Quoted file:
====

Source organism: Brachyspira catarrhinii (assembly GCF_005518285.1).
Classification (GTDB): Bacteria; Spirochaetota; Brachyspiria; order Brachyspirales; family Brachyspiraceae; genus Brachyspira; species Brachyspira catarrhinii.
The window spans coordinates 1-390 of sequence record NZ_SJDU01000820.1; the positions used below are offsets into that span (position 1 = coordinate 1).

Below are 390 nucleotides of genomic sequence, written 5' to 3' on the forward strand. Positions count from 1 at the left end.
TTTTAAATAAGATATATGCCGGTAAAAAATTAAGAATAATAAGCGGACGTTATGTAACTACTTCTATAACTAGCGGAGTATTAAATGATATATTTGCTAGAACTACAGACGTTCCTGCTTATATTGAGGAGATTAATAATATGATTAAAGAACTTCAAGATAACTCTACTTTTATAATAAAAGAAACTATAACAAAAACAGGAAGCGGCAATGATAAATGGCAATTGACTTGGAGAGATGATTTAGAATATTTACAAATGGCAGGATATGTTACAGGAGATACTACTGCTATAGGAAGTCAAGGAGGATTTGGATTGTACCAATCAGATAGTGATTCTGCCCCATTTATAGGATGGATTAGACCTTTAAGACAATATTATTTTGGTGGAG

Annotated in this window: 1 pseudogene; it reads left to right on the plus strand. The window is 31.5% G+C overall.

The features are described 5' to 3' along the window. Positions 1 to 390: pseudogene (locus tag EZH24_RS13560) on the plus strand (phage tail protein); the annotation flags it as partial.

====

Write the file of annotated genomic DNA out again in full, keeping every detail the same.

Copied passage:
Source organism: Brachyspira catarrhinii (assembly GCF_005518285.1).
Classification (GTDB): Bacteria; Spirochaetota; Brachyspiria; order Brachyspirales; family Brachyspiraceae; genus Brachyspira; species Brachyspira catarrhinii.
The window spans coordinates 1-390 of sequence record NZ_SJDU01000820.1; the positions used below are offsets into that span (position 1 = coordinate 1).

Below are 390 nucleotides of genomic sequence, written 5' to 3' on the forward strand. Positions count from 1 at the left end.
TTTTAAATAAGATATATGCCGGTAAAAAATTAAGAATAATAAGCGGACGTTATGTAACTACTTCTATAACTAGCGGAGTATTAAATGATATATTTGCTAGAACTACAGACGTTCCTGCTTATATTGAGGAGATTAATAATATGATTAAAGAACTTCAAGATAACTCTACTTTTATAATAAAAGAAACTATAACAAAAACAGGAAGCGGCAATGATAAATGGCAATTGACTTGGAGAGATGATTTAGAATATTTACAAATGGCAGGATATGTTACAGGAGATACTACTGCTATAGGAAGTCAAGGAGGATTTGGATTGTACCAATCAGATAGTGATTCTGCCCCATTTATAGGATGGATTAGACCTTTAAGACAATATTATTTTGGTGGAG

Annotated in this window: 1 pseudogene; it reads left to right on the plus strand. The window is 31.5% G+C overall.

The features are described 5' to 3' along the window. Positions 1 to 390: pseudogene (locus tag EZH24_RS13560) on the plus strand (phage tail protein); the annotation flags it as partial.